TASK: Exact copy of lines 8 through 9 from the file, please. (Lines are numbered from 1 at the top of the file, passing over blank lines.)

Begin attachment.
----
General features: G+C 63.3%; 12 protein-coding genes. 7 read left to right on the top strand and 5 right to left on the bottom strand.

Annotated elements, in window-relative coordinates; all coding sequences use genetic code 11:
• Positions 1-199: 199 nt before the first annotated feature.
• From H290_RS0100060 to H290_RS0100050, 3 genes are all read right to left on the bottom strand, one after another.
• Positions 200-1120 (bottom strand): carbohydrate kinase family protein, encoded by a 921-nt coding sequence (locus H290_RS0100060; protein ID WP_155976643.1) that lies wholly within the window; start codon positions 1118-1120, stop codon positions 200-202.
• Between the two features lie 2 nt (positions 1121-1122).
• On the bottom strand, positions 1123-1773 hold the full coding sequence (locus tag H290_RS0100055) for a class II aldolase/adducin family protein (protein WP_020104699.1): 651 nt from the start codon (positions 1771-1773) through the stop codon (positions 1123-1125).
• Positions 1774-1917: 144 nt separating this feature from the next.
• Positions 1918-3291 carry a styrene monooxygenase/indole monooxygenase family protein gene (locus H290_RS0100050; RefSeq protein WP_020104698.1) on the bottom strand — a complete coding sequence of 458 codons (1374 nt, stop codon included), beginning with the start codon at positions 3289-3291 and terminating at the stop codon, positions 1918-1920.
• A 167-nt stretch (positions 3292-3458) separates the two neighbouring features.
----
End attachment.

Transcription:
• Positions 1774-1917: 144 nt separating this feature from the next.
• Positions 1918-3291 carry a styrene monooxygenase/indole monooxygenase family protein gene (locus H290_RS0100050; RefSeq protein WP_020104698.1) on the bottom strand — a complete coding sequence of 458 codons (1374 nt, stop codon included), beginning with the start codon at positions 3289-3291 and terminating at the stop codon, positions 1918-1920.